presented by Linda A. Kliebhan
Cerebral palsy is a diagnosis that covers a wide range of movement disorders. Physical, Occupational and Speech/Language Pathologists working with children who have Cerebral Palsy need up to date information to assess and treat the specific impairments that each child presents with. This course will provide therapists with current definitions and descriptions of the various classifications of Cerebral Palsy including specific impairments to aid them in differential diagnosis, which is a critical first step in developing a plan of care.
Linda A. Kliebhan is a physical therapist with over 40 years of experience treating children and young adults with Cerebral Palsy and other Neuromuscular Disorders. Linda is a Coordinator-Instructor in Neuro-Developmental Treatment, teaching the NDT/Bobath Certificate Course in the Management and Treatment of Children with Cerebral Palsy and other Neuromuscular Disorders, Advanced NDT Courses, and workshops related to pediatric practice in the US and internationally. She is in private practice in the Milwaukee, Wisconsin area providing consultations and short-term intensive therapy. She also serves as Cerebral Palsy Consultant to the Medical College of Wisconsin Department of Orthopaedics, and is President of Partners For Progress, Inc., a nonprofit organization providing short-term intensive therapy.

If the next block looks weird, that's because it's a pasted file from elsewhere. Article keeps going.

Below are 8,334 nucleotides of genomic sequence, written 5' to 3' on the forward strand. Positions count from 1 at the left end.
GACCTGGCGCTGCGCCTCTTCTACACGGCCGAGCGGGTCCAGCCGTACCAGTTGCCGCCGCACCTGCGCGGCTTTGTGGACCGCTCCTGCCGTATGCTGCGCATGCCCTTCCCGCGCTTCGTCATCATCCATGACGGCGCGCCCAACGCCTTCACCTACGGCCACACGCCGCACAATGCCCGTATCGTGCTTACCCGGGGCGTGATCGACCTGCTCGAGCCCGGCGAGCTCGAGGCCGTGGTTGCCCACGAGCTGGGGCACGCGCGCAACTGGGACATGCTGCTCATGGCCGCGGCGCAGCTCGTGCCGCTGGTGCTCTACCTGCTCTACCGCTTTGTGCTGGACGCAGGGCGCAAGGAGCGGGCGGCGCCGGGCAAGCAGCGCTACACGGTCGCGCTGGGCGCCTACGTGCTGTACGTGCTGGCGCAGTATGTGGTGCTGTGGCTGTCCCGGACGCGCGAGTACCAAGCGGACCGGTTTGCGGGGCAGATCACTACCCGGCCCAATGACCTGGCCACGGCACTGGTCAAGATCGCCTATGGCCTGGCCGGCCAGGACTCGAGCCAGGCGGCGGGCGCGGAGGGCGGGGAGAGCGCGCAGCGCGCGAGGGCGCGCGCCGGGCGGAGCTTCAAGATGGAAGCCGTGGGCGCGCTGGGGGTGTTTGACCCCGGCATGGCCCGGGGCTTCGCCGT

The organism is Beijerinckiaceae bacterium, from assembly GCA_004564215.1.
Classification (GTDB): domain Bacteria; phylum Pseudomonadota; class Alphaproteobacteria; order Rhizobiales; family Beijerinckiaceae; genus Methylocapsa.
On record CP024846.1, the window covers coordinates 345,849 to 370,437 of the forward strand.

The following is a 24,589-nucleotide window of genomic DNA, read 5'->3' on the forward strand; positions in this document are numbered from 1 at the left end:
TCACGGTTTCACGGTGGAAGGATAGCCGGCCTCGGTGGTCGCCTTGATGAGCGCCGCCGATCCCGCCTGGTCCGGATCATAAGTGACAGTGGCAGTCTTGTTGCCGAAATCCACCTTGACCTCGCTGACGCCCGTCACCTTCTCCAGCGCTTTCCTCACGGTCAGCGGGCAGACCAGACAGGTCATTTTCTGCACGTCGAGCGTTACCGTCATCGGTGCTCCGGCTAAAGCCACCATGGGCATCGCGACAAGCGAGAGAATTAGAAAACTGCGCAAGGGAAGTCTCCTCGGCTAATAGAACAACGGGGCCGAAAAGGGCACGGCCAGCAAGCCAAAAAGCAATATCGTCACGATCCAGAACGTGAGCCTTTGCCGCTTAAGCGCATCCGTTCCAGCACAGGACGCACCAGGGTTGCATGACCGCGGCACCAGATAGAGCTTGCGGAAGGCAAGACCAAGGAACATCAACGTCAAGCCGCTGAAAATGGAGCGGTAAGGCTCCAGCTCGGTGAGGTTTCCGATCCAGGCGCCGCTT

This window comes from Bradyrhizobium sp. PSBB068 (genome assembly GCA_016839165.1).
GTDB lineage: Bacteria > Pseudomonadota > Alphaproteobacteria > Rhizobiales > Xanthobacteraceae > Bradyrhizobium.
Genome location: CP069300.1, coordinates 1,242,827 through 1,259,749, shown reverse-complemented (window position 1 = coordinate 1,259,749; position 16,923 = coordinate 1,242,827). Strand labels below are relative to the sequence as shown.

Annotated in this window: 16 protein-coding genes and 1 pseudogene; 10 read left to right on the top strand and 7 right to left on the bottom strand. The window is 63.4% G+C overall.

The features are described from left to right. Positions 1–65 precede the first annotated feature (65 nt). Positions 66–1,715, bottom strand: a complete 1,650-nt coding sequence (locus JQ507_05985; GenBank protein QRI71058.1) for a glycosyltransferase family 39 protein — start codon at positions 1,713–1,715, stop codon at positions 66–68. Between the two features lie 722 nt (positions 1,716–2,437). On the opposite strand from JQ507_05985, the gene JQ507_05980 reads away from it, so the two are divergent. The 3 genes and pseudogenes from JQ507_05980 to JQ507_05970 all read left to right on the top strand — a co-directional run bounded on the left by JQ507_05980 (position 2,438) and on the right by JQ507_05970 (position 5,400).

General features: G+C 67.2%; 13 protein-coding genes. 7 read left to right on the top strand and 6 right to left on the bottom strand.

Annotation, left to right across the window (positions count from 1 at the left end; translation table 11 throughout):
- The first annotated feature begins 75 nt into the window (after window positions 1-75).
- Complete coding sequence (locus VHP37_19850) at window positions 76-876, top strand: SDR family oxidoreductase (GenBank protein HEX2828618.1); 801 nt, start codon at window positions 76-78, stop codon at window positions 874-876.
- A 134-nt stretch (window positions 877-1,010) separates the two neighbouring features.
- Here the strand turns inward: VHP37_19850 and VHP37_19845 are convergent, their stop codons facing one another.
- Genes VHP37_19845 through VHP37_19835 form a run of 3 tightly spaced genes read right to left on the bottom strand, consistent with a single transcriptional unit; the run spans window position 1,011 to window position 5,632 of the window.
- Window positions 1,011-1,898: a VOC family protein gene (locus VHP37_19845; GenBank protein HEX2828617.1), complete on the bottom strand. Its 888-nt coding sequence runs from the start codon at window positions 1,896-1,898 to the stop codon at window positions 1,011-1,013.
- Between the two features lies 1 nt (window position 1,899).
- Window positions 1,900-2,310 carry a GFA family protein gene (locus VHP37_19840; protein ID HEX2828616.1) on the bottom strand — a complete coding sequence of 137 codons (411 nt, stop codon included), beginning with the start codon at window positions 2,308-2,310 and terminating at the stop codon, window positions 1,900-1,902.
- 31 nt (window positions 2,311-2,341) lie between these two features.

This chapter will provide an overview of Cerebral Palsy, its current definition and information on the specific classifications currently used to describe the various forms of Cerebral Palsy. The three current classification tools, the Gross Motor Function Classification System (GMFCS), the Manual Ability Classification System (MACS), and the Communication Function Classification System (CFCS), will also be described.
This chapter will discuss the current definition and characteristics of hypertonicity including related impairments and the distribution profiles typically seen in children with cerebral palsy. Slides and video examples will be used to illustrate the information.
This chapter will focus on the current definition and characteristics of Dystonia, Choreoathetosis, and Ataxia in Cerebral Palsy, including related impairments, clinical differentiation between these movement disorders, and the distribution typically seen in children with Cerebral Palsy. Patient videos will be used to illustrate the information.